What does a Liz Truss government mean for the green agenda?

Liz Truss, the UK’s fourth prime minister in six years, came at a critical time when the country needs stability. War in Europe, a cost of living crisis and the threat of a recession are just some of the challenges Truss faces.

While these issues have all made headlines recently, the climate emergency continues to bubble beneath the surface. In July, the UK government’s net zero carbon strategy was declared illegal because it failed to explain how targets would be achieved, breaching obligations under the 2008 Climate Change Act.

But is Truss committed to reaching net zero and addressing the climate emergency? Here’s a look at his firm’s green credentials and what it could mean for responsible investors.

This article is not personal advice. If you are unsure whether an investment is right for you, seek financial advice.

Concerns about Truss’ green credentials?

Truss has held many positions in the cabinet, including environment secretary and, most recently, foreign secretary. Throughout her campaign, she has troubled environmentalists with her statements about fossil fuels and renewable energy. She favors increased oil and gas drilling and fracking to boost UK energy security, while promising to prevent fields from being filled with ‘props’ like solar farms.

However, his personal opinions remain unclear. Truss said she “was an environmentalist before it was fashionable”. She claimed to build on the Conservative Party’s green record by doubling down on the 2050 net zero reduction in her green manifesto at the Conservative Environmental Network.

Since taking office, she has replaced Boris Johnson loyalists with allies of her own and some environmental campaigners have viewed her cabinet choices with some trepidation.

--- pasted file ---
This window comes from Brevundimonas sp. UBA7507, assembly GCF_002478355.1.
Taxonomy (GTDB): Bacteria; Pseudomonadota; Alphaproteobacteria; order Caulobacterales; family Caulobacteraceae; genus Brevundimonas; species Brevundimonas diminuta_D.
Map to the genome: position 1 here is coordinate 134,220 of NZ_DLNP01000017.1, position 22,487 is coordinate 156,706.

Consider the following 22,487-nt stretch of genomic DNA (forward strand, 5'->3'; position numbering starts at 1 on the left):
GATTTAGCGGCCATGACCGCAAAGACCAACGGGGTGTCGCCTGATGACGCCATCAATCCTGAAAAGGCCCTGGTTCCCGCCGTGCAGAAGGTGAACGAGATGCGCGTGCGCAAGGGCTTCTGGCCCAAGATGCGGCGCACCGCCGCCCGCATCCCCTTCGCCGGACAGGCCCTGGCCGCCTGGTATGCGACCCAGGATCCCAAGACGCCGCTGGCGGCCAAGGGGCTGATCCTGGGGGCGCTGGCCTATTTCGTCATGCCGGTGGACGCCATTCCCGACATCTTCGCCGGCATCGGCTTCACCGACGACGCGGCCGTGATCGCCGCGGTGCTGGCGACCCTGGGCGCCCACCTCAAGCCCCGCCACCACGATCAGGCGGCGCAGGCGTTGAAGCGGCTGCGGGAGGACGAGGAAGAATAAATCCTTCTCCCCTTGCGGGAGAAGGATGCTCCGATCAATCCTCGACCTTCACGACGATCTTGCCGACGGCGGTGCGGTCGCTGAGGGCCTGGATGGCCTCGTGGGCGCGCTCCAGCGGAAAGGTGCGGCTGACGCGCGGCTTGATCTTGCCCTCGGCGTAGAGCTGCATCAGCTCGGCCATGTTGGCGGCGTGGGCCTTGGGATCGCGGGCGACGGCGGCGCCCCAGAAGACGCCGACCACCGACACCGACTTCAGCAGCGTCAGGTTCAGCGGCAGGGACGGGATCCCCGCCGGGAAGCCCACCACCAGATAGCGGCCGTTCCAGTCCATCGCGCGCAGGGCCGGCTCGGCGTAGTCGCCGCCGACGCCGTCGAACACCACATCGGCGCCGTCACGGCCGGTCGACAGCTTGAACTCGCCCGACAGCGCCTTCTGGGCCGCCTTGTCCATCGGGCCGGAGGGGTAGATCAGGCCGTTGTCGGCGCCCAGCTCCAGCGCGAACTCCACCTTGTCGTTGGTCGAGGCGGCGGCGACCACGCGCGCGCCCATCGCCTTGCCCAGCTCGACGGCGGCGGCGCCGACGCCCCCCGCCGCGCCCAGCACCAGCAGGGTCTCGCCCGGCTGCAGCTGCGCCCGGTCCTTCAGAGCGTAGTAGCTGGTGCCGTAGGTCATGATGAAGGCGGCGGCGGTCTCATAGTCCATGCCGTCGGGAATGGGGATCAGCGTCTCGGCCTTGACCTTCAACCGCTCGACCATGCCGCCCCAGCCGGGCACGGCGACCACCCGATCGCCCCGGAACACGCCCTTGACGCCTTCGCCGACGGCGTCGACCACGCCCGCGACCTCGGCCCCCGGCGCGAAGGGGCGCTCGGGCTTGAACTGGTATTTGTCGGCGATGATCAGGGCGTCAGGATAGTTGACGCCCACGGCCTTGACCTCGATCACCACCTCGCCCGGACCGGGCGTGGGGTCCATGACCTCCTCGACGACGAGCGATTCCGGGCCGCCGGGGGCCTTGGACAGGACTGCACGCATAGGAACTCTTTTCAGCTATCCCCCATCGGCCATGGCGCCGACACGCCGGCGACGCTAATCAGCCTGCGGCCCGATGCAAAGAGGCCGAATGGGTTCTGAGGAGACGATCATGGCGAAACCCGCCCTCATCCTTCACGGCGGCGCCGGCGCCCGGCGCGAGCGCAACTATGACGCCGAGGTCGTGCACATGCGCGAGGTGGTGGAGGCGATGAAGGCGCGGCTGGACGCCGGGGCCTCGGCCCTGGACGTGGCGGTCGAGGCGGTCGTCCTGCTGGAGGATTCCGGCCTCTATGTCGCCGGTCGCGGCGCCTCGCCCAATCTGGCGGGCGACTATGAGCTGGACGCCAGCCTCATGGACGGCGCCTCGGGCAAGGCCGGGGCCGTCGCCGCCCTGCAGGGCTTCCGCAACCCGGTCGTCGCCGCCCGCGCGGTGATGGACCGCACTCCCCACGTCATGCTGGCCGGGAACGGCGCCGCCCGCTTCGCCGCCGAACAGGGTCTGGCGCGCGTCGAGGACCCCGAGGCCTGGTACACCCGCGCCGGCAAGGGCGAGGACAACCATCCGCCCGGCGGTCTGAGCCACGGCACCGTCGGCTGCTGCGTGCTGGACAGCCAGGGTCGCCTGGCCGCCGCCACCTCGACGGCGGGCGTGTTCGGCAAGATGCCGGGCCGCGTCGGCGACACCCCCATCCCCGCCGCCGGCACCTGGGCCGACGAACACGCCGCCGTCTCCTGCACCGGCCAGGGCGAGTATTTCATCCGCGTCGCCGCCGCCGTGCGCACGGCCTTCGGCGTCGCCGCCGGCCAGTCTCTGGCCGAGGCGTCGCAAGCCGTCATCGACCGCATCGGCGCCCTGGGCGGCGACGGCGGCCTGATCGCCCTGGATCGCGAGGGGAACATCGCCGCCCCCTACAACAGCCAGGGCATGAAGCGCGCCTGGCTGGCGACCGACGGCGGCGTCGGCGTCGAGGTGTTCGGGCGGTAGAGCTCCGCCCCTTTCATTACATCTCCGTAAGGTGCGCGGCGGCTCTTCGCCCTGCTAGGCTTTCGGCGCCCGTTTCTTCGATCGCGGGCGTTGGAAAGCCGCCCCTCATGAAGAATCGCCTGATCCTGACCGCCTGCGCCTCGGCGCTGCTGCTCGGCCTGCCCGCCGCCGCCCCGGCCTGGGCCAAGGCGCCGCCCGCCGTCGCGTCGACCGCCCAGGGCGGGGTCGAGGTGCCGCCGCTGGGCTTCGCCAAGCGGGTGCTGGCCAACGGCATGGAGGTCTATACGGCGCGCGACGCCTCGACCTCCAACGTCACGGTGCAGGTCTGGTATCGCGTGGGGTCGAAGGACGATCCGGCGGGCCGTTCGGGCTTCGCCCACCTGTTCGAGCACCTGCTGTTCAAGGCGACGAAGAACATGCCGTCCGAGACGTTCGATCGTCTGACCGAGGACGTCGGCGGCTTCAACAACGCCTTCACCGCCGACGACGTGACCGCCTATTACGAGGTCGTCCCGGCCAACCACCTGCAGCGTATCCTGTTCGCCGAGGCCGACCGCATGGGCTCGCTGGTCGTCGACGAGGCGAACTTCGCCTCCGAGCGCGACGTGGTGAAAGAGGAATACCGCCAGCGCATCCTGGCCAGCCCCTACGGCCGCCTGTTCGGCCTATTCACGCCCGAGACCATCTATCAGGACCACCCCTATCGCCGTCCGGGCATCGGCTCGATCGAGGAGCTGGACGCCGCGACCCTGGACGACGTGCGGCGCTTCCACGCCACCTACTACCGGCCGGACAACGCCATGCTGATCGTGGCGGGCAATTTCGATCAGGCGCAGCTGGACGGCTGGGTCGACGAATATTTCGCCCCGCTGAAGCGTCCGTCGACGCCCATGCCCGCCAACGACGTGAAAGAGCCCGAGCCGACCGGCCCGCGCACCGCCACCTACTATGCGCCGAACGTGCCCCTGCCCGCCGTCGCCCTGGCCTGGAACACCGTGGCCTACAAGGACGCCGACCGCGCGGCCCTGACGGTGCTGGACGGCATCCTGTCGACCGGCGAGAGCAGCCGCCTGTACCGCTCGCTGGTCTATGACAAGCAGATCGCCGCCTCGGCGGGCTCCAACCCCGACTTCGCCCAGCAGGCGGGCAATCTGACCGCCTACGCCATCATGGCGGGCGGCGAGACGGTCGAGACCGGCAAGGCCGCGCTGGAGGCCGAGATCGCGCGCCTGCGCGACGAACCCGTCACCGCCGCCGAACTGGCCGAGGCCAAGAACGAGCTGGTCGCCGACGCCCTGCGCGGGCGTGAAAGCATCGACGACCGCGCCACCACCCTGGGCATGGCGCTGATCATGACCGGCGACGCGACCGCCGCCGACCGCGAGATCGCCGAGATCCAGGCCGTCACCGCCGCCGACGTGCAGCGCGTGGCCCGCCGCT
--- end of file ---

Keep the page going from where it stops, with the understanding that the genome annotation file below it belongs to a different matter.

Cabinet reshuffle

Jacob Rees-Mogg has been appointed Secretary of State for Business, Energy and Industrial Strategy. This tasks him with navigating the UK’s climate and energy strategy, which includes the plan to reach net zero.

Many saw this as controversial as he previously dismissed climate science as “alarmist”. Rees-Mogg believes that “the last drop” of oil and gas should be extracted from the North Sea, and that “2050 is a long way off – we’re not trying to reach net zero tomorrow”.

Matthew Sinclair, who will lead economic unit No 10, is an outspoken free trader who has advocated for climate pledges to be dropped. In 2011, he published the book “Let Them Eat Carbon”. He said global heating could bring benefits and that “draconian regulations limiting emissions will cost more jobs than they create”.

While some questions have been raised about the cabinet reshuffle, there have been appointments with a more positive outlook for the green agenda.

Graham Stuart becomes Minister of State for Climate. Stuart was one of the leading voices urging Theresa May to legislate net zero. He is also a long-time involved with the Globe lawmakers group which lobbies for laws mandating climate action to be passed by national parliaments.

Former Secretary of State in the Department for Business, Energy and Industrial Strategy, Kwasi Kwarteng, has been appointed as the new Chancellor of the Exchequer. He was seen as extremely pro-renewable and has previously opposed a return to fracking.